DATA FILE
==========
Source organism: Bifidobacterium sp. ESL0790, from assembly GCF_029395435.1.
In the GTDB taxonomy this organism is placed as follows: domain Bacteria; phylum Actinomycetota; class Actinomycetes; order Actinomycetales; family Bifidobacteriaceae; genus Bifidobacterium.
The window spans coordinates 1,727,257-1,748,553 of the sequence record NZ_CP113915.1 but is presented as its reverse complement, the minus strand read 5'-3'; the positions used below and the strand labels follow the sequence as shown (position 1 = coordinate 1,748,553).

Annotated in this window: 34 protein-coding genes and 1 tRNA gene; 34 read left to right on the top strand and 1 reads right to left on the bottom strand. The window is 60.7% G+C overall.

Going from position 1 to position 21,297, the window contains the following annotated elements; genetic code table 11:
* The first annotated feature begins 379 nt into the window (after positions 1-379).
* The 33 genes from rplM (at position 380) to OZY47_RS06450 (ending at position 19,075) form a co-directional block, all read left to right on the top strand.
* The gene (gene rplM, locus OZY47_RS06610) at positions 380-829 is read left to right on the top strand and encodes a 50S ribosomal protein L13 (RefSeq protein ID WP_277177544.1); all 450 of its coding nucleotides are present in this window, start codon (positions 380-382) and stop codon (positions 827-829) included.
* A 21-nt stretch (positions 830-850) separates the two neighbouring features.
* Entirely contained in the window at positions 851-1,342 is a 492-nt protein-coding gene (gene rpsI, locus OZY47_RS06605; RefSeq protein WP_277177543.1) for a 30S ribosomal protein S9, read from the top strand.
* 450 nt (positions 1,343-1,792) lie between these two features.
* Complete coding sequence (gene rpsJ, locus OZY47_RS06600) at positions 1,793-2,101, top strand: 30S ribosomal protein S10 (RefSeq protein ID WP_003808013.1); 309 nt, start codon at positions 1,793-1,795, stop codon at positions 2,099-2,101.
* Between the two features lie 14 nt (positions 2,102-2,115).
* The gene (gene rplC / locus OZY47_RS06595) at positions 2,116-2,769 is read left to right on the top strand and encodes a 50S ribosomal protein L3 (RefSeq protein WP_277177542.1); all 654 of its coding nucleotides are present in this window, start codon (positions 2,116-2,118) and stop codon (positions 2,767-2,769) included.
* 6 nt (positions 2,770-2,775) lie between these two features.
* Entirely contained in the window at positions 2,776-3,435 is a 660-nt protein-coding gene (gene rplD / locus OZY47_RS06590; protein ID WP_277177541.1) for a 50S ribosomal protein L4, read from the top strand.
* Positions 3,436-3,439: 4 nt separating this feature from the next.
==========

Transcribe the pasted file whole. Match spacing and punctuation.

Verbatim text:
Source organism: Bifidobacterium sp. ESL0790, from assembly GCF_029395435.1.
In the GTDB taxonomy this organism is placed as follows: domain Bacteria; phylum Actinomycetota; class Actinomycetes; order Actinomycetales; family Bifidobacteriaceae; genus Bifidobacterium.
The window spans coordinates 1,727,257-1,748,553 of the sequence record NZ_CP113915.1 but is presented as its reverse complement, the minus strand read 5'-3'; the positions used below and the strand labels follow the sequence as shown (position 1 = coordinate 1,748,553).

Annotated in this window: 34 protein-coding genes and 1 tRNA gene; 34 read left to right on the top strand and 1 reads right to left on the bottom strand. The window is 60.7% G+C overall.

Going from position 1 to position 21,297, the window contains the following annotated elements; genetic code table 11:
* The first annotated feature begins 379 nt into the window (after positions 1-379).
* The 33 genes from rplM (at position 380) to OZY47_RS06450 (ending at position 19,075) form a co-directional block, all read left to right on the top strand.
* The gene (gene rplM, locus OZY47_RS06610) at positions 380-829 is read left to right on the top strand and encodes a 50S ribosomal protein L13 (RefSeq protein ID WP_277177544.1); all 450 of its coding nucleotides are present in this window, start codon (positions 380-382) and stop codon (positions 827-829) included.
* A 21-nt stretch (positions 830-850) separates the two neighbouring features.
* Entirely contained in the window at positions 851-1,342 is a 492-nt protein-coding gene (gene rpsI, locus OZY47_RS06605; RefSeq protein WP_277177543.1) for a 30S ribosomal protein S9, read from the top strand.
* 450 nt (positions 1,343-1,792) lie between these two features.
* Complete coding sequence (gene rpsJ, locus OZY47_RS06600) at positions 1,793-2,101, top strand: 30S ribosomal protein S10 (RefSeq protein ID WP_003808013.1); 309 nt, start codon at positions 1,793-1,795, stop codon at positions 2,099-2,101.
* Between the two features lie 14 nt (positions 2,102-2,115).
* The gene (gene rplC / locus OZY47_RS06595) at positions 2,116-2,769 is read left to right on the top strand and encodes a 50S ribosomal protein L3 (RefSeq protein WP_277177542.1); all 654 of its coding nucleotides are present in this window, start codon (positions 2,116-2,118) and stop codon (positions 2,767-2,769) included.
* 6 nt (positions 2,770-2,775) lie between these two features.
* Entirely contained in the window at positions 2,776-3,435 is a 660-nt protein-coding gene (gene rplD / locus OZY47_RS06590; protein ID WP_277177541.1) for a 50S ribosomal protein L4, read from the top strand.
* Positions 3,436-3,439: 4 nt separating this feature from the next.